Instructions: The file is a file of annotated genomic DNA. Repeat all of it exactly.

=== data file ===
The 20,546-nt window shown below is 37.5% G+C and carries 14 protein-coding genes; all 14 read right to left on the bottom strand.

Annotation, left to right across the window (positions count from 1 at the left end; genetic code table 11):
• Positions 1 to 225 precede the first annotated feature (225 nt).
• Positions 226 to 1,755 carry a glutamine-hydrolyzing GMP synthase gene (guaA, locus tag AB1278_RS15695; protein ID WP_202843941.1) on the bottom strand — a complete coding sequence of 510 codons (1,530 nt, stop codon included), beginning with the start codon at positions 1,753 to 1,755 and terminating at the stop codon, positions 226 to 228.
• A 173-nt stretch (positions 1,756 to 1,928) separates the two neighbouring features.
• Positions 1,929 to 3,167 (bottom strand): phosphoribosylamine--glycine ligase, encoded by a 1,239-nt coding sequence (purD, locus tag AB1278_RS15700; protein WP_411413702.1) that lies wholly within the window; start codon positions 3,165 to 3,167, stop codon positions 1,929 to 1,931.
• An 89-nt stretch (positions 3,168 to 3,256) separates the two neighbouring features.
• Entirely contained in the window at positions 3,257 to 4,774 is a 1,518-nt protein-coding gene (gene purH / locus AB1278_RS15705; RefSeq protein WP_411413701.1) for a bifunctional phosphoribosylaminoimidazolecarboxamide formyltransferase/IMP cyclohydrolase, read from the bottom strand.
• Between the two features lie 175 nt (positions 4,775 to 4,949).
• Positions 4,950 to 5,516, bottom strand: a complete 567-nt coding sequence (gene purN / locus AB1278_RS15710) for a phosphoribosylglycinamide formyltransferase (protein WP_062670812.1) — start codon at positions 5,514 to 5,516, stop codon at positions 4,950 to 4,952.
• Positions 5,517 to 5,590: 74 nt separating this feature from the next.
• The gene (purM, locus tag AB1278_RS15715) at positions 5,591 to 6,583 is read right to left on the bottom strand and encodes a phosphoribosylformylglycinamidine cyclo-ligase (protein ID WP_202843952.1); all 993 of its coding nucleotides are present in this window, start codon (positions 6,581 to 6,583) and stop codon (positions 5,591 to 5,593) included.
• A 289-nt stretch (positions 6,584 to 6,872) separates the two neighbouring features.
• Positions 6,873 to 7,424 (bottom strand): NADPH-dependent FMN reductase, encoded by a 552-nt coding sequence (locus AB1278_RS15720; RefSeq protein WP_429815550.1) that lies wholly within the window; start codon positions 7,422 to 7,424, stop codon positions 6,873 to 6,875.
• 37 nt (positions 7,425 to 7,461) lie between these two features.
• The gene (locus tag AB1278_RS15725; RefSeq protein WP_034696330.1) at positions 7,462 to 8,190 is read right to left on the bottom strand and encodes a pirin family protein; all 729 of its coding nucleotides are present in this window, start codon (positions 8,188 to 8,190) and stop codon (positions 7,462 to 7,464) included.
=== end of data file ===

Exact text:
The 20,546-nt window shown below is 37.5% G+C and carries 14 protein-coding genes; all 14 read right to left on the bottom strand.

Annotation, left to right across the window (positions count from 1 at the left end; genetic code table 11):
• Positions 1 to 225 precede the first annotated feature (225 nt).
• Positions 226 to 1,755 carry a glutamine-hydrolyzing GMP synthase gene (guaA, locus tag AB1278_RS15695; protein ID WP_202843941.1) on the bottom strand — a complete coding sequence of 510 codons (1,530 nt, stop codon included), beginning with the start codon at positions 1,753 to 1,755 and terminating at the stop codon, positions 226 to 228.
• A 173-nt stretch (positions 1,756 to 1,928) separates the two neighbouring features.
• Positions 1,929 to 3,167 (bottom strand): phosphoribosylamine--glycine ligase, encoded by a 1,239-nt coding sequence (purD, locus tag AB1278_RS15700; protein WP_411413702.1) that lies wholly within the window; start codon positions 3,165 to 3,167, stop codon positions 1,929 to 1,931.
• An 89-nt stretch (positions 3,168 to 3,256) separates the two neighbouring features.
• Entirely contained in the window at positions 3,257 to 4,774 is a 1,518-nt protein-coding gene (gene purH / locus AB1278_RS15705; RefSeq protein WP_411413701.1) for a bifunctional phosphoribosylaminoimidazolecarboxamide formyltransferase/IMP cyclohydrolase, read from the bottom strand.
• Between the two features lie 175 nt (positions 4,775 to 4,949).
• Positions 4,950 to 5,516, bottom strand: a complete 567-nt coding sequence (gene purN / locus AB1278_RS15710) for a phosphoribosylglycinamide formyltransferase (protein WP_062670812.1) — start codon at positions 5,514 to 5,516, stop codon at positions 4,950 to 4,952.
• Positions 5,517 to 5,590: 74 nt separating this feature from the next.
• The gene (purM, locus tag AB1278_RS15715) at positions 5,591 to 6,583 is read right to left on the bottom strand and encodes a phosphoribosylformylglycinamidine cyclo-ligase (protein ID WP_202843952.1); all 993 of its coding nucleotides are present in this window, start codon (positions 6,581 to 6,583) and stop codon (positions 5,591 to 5,593) included.
• A 289-nt stretch (positions 6,584 to 6,872) separates the two neighbouring features.
• Positions 6,873 to 7,424 (bottom strand): NADPH-dependent FMN reductase, encoded by a 552-nt coding sequence (locus AB1278_RS15720; RefSeq protein WP_429815550.1) that lies wholly within the window; start codon positions 7,422 to 7,424, stop codon positions 6,873 to 6,875.
• 37 nt (positions 7,425 to 7,461) lie between these two features.
• The gene (locus tag AB1278_RS15725; RefSeq protein WP_034696330.1) at positions 7,462 to 8,190 is read right to left on the bottom strand and encodes a pirin family protein; all 729 of its coding nucleotides are present in this window, start codon (positions 8,188 to 8,190) and stop codon (positions 7,462 to 7,464) included.